2 x USB 3.0 (Type-A), 1 x USB 2.0 (Type-A), 1 x HDMI, 1 x RJ45 ethernet, 1 x 3.5mm audio and mic combo jack
It is 1999. As the planet trembles on the precipice of Y2K and the bleak prospects of a global extinction-level event wiping out GeoCities and Napster and custom Winamp skins forever, the future of humanity is in question. Mothers cling to their babies and weep for the convenience of WebMD cancer diagnoses, their husbands sombre but contemplative, realising that a secret folder of low-res JPEG files, downloaded over several weeks at a time, could probably be swapped for food and toilet paper in the post-computer wasteland.
Meanwhile, in Ancardia, lost between the snow-swept crags of the Drakalor mountains, I discovered I’d grown an extra toe. A wizard’s curse, perhaps, or the consequence of prolonged exposure to thaumaturgic corruption. More significantly, it was also a negative modifier on one of my primary stats – and now depleting my HP. Miles from town, and with no inventory items to mitigate its metastatic process, I would become a victim of Chaos. My destiny, once a promise of grandeur and salvation, is ended in ignominy. Wrecked by my own stupid toe. Awkward.
The game was Ancient Domains of Mystery, a procedurally-generated roguelike RPG with ASCII graphics. It was the only game my laptop, a Windows 95 Toshiba Satellite with the utility and approximate dimensions and mass of a concrete box, could even launch. Except a concrete box is more versatile. Like the Asus TUF FX505, however, it didn’t include an optical disk drive, so I guess it was kind of innovative like that.
It’s been two decades since, and the laptops of 2019 are, in comparison to my ADOM machine, the neon dreams of cyberpunk sci-fi. With its distinctive “X” design and brushed finishes, unconventional geometry, and RGB keyboard, the TUF FX505 epitomises contemporary nerdcore aesthetics, a visual exhibition of the user’s K/D ratio replacing the drab, minimalist practicality of business models like the Vivobook. Less razzle-dazzle, sparkle-love than the Zephyrus, this is a laptop that implies, at a glance, that its user has an internet alias like “xX_Sn1perHitman_Xx” or “ReaperAssassin69” or “DARKGHOSTDEATHKILLERKING”, and installs an on-screen FPS counter before Discord. The kind of user who drinks Monster Energy and complains about “noobs” at their office job, whose Facebook photo is the guy from Deus Ex.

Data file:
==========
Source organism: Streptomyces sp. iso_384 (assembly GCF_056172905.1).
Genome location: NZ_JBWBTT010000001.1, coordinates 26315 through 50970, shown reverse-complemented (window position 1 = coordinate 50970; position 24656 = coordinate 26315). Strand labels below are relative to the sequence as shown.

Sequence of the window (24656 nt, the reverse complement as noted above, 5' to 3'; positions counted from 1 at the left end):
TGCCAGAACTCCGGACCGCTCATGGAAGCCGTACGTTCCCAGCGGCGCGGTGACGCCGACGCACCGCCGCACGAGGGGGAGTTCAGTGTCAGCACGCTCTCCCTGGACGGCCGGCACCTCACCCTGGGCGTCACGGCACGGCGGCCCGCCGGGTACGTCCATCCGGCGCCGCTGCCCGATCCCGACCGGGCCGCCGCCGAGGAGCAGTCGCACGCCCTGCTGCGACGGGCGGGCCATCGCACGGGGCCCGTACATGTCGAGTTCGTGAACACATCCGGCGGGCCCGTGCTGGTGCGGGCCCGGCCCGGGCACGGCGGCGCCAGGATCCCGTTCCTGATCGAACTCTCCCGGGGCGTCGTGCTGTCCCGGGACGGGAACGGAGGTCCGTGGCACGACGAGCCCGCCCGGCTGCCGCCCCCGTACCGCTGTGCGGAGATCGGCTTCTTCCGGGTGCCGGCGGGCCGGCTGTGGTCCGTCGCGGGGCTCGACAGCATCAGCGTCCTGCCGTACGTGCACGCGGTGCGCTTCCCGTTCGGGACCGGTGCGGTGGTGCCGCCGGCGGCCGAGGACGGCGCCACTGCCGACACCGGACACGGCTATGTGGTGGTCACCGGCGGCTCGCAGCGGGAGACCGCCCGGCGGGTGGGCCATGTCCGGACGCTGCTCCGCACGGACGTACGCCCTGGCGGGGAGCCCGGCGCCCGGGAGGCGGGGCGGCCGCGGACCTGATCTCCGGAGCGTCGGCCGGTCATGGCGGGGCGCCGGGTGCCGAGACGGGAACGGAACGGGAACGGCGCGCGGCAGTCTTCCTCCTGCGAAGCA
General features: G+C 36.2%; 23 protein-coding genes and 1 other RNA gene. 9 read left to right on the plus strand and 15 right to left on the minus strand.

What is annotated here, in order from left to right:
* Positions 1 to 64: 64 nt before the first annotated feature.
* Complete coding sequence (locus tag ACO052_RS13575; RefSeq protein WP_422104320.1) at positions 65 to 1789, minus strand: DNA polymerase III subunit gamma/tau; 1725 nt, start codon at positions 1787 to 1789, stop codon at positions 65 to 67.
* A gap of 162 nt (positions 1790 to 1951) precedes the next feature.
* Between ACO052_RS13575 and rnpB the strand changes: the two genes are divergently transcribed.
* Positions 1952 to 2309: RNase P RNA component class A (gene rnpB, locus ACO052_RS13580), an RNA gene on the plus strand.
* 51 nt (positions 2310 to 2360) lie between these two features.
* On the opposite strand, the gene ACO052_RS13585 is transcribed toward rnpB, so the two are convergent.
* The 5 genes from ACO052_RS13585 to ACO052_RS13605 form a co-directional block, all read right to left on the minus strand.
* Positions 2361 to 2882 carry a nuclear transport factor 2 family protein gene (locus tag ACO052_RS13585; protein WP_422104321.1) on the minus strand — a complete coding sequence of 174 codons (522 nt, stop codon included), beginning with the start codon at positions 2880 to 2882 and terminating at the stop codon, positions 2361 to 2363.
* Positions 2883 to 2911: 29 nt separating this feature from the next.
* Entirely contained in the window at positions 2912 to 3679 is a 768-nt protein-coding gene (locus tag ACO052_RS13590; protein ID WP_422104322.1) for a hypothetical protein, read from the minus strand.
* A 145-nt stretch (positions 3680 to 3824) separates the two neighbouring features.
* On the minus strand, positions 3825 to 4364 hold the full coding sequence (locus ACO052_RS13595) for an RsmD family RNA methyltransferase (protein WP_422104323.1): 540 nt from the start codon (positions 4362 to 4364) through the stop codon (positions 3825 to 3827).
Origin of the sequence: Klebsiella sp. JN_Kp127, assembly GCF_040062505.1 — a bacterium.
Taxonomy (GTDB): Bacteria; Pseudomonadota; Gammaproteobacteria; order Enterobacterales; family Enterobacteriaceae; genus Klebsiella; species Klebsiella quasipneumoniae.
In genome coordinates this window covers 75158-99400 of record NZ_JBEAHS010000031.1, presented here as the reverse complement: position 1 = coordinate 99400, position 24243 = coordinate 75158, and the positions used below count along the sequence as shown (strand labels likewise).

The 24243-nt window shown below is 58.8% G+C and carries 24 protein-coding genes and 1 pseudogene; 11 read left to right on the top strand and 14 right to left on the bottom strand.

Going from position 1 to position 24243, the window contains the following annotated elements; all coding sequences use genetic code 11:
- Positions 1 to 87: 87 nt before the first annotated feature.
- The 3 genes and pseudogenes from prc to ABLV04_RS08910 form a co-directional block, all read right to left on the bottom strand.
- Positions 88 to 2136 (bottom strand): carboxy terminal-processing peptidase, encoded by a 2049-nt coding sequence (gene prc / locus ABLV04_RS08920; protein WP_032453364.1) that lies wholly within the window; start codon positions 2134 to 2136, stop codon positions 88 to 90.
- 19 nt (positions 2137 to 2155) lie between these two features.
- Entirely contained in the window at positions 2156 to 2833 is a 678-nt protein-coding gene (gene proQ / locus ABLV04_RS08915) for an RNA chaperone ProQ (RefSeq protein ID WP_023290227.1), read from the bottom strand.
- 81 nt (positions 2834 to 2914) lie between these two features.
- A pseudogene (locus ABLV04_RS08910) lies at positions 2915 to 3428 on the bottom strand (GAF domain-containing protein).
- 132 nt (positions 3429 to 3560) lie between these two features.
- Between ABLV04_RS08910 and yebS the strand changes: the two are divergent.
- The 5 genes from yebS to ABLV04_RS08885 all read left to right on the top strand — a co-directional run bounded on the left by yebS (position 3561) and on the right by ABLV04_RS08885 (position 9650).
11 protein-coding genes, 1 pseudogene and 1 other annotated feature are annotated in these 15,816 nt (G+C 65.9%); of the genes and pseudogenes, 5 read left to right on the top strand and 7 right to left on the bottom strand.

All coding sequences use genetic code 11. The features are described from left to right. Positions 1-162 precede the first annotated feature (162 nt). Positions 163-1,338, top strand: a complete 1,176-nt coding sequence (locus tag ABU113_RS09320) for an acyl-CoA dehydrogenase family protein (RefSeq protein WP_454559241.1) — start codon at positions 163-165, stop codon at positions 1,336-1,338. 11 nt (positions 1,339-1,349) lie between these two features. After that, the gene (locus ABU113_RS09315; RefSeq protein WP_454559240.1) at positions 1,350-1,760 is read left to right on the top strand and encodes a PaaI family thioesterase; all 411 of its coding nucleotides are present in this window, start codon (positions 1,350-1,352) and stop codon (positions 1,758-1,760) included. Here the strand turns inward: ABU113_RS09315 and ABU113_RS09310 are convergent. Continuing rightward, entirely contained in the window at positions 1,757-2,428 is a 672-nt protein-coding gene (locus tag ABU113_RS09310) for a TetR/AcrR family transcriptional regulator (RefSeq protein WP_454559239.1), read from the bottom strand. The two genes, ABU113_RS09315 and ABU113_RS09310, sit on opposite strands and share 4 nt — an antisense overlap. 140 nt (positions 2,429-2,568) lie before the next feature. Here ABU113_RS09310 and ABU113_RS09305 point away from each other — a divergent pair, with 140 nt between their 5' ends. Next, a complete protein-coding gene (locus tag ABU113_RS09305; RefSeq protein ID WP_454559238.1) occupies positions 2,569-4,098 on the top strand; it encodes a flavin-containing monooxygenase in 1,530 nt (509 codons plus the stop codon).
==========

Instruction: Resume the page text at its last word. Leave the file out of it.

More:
I’m making fun, obviously, but sometimes I slip up and say “lol” instead of actually laughing so I’m even worse.
At about half the price of the Asus ROG Strix series (and a third of the budget-busting Zephyrus), the TUF FX505 is one the company’s mid-range gaming laptops. This means it’s got about half the spec profile too, but with a Ryzen 7 CPU and Nvidia GTX 1650 GPU*, it meets the minimum and even recommended system requirements for recent games like Apex Legends, Call of Duty: Modern Warfare, and Red Dead Redemption 2, and is up to pushing most of these at a consistent 30+ frame-rate on medium to high settings. For 60+, though, the TUF FX505 is going to trip on new, more resource-intensive games without a drop to low. The standard 8GB RAM is also potentially a performance obstacle – I’m a spoiled brat used to working with 32GB RAM in my laptop, for example, and the difference in responsiveness even when flipping between apps is unmistakable.
An ultra-skinny 6.5mm bezel frames the laptop’s 15.6-inch matte IPS display, supporting vibrant, high contrast colour and image fidelity even at extreme angles. Its plastic lid is durable without much flex, and according to the marketing blurb, the chassis has been subject to MIL-STD-810G testing and certified for conditions like solar radiation and extreme altitude. Maybe even deep space, but maybe not. With only a single HDMI port, you’re limited to one external monitor so that’s a bummer for people with ADHD or who want visitors to think they’re hackers.
Thermals are much less hazardous to your reproductive potential than the Zephyrus, but I suppose that’s mostly because of the more modest hardware. Two fans suck air from vents at the top and bottom to keep the processors cool, and an “overboost” button can speed these up when necessary. In my time with the TUF FX505, it didn’t get noticeably hot.
Audio, like the Zephyrus, is okay, its impressive DTS virtual surround sound tech choked by the not-so-impressive 2W built-in speakers. Headphones are a must-have accessory with the TUF FX505, but I think that’s more or less the reality with every gaming laptop.
The battery is so-so, if also not unexpected for a gaming laptop. Unplugged, I clocked about an hour of Halo Reach before it was out of power, but even on standby, the battery was used up in 10 hours.
The keyboard features a numpad, which is a plus, but otherwise feels very much the same as the Zephyrus – comfortable and ergonomic with subtle curvature, but like most laptop keyboards, not super wow. The white WASD keys are a nice extra if you use those, but as a left-handed gamer, as ever, it’s a reminder that I’m wrong-handed. Boo. The trackpad, a thing I routinely ignore because, you know, it’s a trackpad, has a glossy plastic surface that’s sort of pleasing to the touch. It doesn’t make it more functional exactly, but it’s definitely more… seductive. What? I’m not creepy, you’re creepy.
* This is the review model config, but others are also available.
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